Rhetorical Devices Used In Aristotle's Crito

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From beginning to end, Aristotle’s captivating reading, Crito, is composed with of the three rhetorical devices: logos, pathos, and ethos. Consequentialy, one of the existent rhetorical devices is more robust than the others. Whilst logos and pathos spawn well-founded emotional and logical enticement, the most indisputable rhetorical device used throughout the story is ethos.Undoubtably, ethos is the utmost evident rhetorical device in the story, Crito, as Socrates honorably stood by his morals, even after Crito tried to prompt the man to abandon them; demonstrating his thickness of character, integrity, and honesty. For most, a wise conclusion would not end in welcoming death with the chance to escape an unjust conviction; yet, in Socrates case it did. By definition, logos is the use of documentation, facts, or inference to create a concrete argument; and it is present during each debate betwixt Crito and Socrates. Observing Socrates positions, “At the same time, I should like you to consider whether we are still satisfied on this point: that the really important thing is not to live, but to live well.” (Crito, pg 888), we are given an answer from Crito after he agrees…show more content…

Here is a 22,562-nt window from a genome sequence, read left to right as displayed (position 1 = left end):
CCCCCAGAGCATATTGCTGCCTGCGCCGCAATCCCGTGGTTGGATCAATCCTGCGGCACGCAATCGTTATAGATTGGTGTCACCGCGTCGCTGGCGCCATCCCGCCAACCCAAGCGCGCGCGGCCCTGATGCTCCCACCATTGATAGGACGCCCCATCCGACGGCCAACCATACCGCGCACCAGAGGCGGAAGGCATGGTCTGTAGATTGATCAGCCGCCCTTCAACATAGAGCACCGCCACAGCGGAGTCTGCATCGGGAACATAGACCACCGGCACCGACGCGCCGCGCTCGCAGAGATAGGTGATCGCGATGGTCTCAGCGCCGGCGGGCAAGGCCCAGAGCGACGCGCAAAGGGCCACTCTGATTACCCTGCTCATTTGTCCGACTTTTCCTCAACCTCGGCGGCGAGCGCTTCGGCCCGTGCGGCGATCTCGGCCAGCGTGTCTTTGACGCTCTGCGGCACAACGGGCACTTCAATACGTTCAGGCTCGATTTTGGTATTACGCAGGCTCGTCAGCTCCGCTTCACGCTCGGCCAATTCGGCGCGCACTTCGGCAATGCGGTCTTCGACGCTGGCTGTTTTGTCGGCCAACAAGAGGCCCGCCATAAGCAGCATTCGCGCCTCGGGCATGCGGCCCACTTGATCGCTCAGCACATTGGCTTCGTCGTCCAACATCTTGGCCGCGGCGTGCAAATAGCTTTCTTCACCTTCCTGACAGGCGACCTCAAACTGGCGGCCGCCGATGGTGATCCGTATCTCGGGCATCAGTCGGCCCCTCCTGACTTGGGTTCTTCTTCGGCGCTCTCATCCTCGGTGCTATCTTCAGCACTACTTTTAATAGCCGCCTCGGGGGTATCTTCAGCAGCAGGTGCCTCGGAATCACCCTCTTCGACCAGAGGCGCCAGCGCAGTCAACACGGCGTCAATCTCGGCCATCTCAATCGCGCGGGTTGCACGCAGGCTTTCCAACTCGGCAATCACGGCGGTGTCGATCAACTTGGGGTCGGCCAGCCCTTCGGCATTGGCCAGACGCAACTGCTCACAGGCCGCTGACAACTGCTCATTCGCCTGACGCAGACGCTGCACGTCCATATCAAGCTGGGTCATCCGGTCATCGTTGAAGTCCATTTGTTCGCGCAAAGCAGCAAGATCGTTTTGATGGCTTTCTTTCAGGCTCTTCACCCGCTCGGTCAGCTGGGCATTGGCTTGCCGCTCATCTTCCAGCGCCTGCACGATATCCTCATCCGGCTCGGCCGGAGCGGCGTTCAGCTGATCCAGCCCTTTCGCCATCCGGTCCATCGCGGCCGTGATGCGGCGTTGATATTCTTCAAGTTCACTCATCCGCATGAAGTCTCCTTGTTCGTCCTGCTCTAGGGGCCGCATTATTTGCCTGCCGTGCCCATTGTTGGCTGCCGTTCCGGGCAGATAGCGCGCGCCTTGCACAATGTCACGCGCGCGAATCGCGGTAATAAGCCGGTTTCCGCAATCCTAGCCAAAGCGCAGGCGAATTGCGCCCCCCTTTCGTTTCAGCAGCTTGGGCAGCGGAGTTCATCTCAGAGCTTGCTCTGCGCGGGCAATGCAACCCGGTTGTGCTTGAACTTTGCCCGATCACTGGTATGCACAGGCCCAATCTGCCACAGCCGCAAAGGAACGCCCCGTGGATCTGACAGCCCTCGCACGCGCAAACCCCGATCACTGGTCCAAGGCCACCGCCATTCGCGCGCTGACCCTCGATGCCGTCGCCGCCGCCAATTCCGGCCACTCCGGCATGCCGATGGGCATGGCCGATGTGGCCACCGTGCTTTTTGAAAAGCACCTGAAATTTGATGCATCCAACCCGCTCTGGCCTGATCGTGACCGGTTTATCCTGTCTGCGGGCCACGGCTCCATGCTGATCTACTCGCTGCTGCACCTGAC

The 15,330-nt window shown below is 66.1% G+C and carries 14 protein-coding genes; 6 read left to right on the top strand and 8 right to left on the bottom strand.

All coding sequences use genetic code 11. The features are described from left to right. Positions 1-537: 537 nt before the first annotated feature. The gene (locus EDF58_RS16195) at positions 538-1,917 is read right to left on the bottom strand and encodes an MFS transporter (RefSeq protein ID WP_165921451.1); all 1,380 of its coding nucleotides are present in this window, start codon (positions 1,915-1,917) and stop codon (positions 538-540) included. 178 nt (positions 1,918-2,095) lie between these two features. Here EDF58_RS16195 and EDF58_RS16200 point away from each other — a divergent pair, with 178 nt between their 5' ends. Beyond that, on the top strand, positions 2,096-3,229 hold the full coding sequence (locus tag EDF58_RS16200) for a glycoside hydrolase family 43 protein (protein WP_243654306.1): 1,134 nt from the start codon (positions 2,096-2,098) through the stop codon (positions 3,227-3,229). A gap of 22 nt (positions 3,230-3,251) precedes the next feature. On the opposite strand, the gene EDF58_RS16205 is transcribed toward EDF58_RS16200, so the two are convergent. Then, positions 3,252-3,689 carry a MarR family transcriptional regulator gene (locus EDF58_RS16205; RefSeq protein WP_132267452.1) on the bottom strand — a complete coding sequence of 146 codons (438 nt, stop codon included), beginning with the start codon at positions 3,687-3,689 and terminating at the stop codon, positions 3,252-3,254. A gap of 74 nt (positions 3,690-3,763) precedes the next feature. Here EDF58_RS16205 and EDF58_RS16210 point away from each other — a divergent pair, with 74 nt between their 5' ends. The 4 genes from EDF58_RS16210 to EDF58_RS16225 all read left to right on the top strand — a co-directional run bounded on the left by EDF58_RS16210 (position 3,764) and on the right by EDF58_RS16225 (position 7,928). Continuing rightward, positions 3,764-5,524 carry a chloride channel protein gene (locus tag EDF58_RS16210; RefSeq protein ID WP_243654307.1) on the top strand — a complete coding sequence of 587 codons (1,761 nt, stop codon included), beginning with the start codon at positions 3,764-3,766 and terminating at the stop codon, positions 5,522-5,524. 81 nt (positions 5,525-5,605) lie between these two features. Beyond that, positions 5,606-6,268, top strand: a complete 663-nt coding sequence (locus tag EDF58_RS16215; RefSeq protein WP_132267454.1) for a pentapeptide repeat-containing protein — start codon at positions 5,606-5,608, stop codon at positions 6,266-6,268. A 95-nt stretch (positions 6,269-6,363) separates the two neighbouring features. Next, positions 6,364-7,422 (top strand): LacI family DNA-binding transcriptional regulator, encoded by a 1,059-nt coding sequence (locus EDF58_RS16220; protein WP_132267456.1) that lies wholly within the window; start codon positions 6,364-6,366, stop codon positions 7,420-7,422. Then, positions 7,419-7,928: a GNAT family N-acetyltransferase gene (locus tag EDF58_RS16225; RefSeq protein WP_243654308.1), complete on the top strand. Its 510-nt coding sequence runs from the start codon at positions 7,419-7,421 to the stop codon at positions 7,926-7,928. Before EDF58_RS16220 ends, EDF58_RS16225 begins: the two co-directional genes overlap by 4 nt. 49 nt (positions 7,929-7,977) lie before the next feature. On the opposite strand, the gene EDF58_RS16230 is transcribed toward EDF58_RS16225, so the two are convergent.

Pathos is the expression of one’s emotions in order to evoke another person to feel empathy for them. In an untasteful execution, Crito accomplishes this by expounding how the eradication of Socrates will lead to a pessimistic brunt when he scorns “What it seems is that you’re letting your sons down too.” (Crito, pg. 885) trying to arrange for him a disturbance for not being there for his sons when he could have if he decided to escape and remain alive. Nonetheless, this does not arouse Socrates because he had already consulted the pros and cons; and the pros eclipsed the cons, leaving pathos
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